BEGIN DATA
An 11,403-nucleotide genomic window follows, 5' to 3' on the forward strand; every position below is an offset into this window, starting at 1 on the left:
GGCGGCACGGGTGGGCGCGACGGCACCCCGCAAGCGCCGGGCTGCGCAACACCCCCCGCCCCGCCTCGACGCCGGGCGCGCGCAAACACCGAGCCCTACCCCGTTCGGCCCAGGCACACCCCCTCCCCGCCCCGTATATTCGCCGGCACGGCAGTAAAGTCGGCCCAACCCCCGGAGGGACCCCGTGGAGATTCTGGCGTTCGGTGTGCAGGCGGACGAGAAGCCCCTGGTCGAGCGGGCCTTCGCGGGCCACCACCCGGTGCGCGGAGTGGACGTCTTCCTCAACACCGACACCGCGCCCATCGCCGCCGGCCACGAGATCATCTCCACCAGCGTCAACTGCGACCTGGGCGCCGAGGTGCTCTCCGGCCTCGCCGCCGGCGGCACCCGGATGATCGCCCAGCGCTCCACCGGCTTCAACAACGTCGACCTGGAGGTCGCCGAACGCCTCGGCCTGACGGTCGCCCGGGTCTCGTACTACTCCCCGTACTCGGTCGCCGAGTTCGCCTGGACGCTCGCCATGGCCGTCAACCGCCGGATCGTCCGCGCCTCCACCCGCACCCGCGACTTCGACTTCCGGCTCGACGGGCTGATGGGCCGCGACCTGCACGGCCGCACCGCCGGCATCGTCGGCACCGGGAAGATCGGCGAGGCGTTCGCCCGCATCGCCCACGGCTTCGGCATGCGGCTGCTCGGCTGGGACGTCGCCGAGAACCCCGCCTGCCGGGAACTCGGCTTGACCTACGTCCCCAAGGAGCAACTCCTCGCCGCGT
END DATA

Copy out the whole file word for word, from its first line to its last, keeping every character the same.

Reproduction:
An 11,403-nucleotide genomic window follows, 5' to 3' on the forward strand; every position below is an offset into this window, starting at 1 on the left:
GGCGGCACGGGTGGGCGCGACGGCACCCCGCAAGCGCCGGGCTGCGCAACACCCCCCGCCCCGCCTCGACGCCGGGCGCGCGCAAACACCGAGCCCTACCCCGTTCGGCCCAGGCACACCCCCTCCCCGCCCCGTATATTCGCCGGCACGGCAGTAAAGTCGGCCCAACCCCCGGAGGGACCCCGTGGAGATTCTGGCGTTCGGTGTGCAGGCGGACGAGAAGCCCCTGGTCGAGCGGGCCTTCGCGGGCCACCACCCGGTGCGCGGAGTGGACGTCTTCCTCAACACCGACACCGCGCCCATCGCCGCCGGCCACGAGATCATCTCCACCAGCGTCAACTGCGACCTGGGCGCCGAGGTGCTCTCCGGCCTCGCCGCCGGCGGCACCCGGATGATCGCCCAGCGCTCCACCGGCTTCAACAACGTCGACCTGGAGGTCGCCGAACGCCTCGGCCTGACGGTCGCCCGGGTCTCGTACTACTCCCCGTACTCGGTCGCCGAGTTCGCCTGGACGCTCGCCATGGCCGTCAACCGCCGGATCGTCCGCGCCTCCACCCGCACCCGCGACTTCGACTTCCGGCTCGACGGGCTGATGGGCCGCGACCTGCACGGCCGCACCGCCGGCATCGTCGGCACCGGGAAGATCGGCGAGGCGTTCGCCCGCATCGCCCACGGCTTCGGCATGCGGCTGCTCGGCTGGGACGTCGCCGAGAACCCCGCCTGCCGGGAACTCGGCTTGACCTACGTCCCCAAGGAGCAACTCCTCGCCGCGT